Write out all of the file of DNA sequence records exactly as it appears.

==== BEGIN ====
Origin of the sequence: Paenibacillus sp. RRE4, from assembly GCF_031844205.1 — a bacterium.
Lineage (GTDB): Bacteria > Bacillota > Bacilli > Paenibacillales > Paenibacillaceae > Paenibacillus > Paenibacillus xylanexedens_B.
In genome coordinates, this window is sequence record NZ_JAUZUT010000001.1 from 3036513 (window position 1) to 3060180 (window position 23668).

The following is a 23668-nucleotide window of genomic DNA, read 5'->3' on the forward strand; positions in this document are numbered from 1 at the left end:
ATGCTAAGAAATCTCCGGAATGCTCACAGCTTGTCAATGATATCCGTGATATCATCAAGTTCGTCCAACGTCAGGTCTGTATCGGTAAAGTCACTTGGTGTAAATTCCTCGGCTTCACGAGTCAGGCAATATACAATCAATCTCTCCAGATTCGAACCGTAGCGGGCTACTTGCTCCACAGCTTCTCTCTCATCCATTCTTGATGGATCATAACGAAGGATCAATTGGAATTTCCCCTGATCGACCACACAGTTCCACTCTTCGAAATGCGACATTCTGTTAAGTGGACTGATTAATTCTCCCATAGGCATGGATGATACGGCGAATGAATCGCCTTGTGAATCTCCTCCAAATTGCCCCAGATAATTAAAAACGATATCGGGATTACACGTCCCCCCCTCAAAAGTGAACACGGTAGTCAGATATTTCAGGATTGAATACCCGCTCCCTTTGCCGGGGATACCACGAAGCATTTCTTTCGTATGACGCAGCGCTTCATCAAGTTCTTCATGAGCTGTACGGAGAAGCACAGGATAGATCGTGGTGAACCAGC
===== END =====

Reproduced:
Origin of the sequence: Paenibacillus sp. RRE4, from assembly GCF_031844205.1 — a bacterium.
Lineage (GTDB): Bacteria > Bacillota > Bacilli > Paenibacillales > Paenibacillaceae > Paenibacillus > Paenibacillus xylanexedens_B.
In genome coordinates, this window is sequence record NZ_JAUZUT010000001.1 from 3036513 (window position 1) to 3060180 (window position 23668).

The following is a 23668-nucleotide window of genomic DNA, read 5'->3' on the forward strand; positions in this document are numbered from 1 at the left end:
ATGCTAAGAAATCTCCGGAATGCTCACAGCTTGTCAATGATATCCGTGATATCATCAAGTTCGTCCAACGTCAGGTCTGTATCGGTAAAGTCACTTGGTGTAAATTCCTCGGCTTCACGAGTCAGGCAATATACAATCAATCTCTCCAGATTCGAACCGTAGCGGGCTACTTGCTCCACAGCTTCTCTCTCATCCATTCTTGATGGATCATAACGAAGGATCAATTGGAATTTCCCCTGATCGACCACACAGTTCCACTCTTCGAAATGCGACATTCTGTTAAGTGGACTGATTAATTCTCCCATAGGCATGGATGATACGGCGAATGAATCGCCTTGTGAATCTCCTCCAAATTGCCCCAGATAATTAAAAACGATATCGGGATTACACGTCCCCCCCTCAAAAGTGAACACGGTAGTCAGATATTTCAGGATTGAATACCCGCTCCCTTTGCCGGGGATACCACGAAGCATTTCTTTCGTATGACGCAGCGCTTCATCAAGTTCTTCATGAGCTGTACGGAGAAGCACAGGATAGATCGTGGTGAACCAGC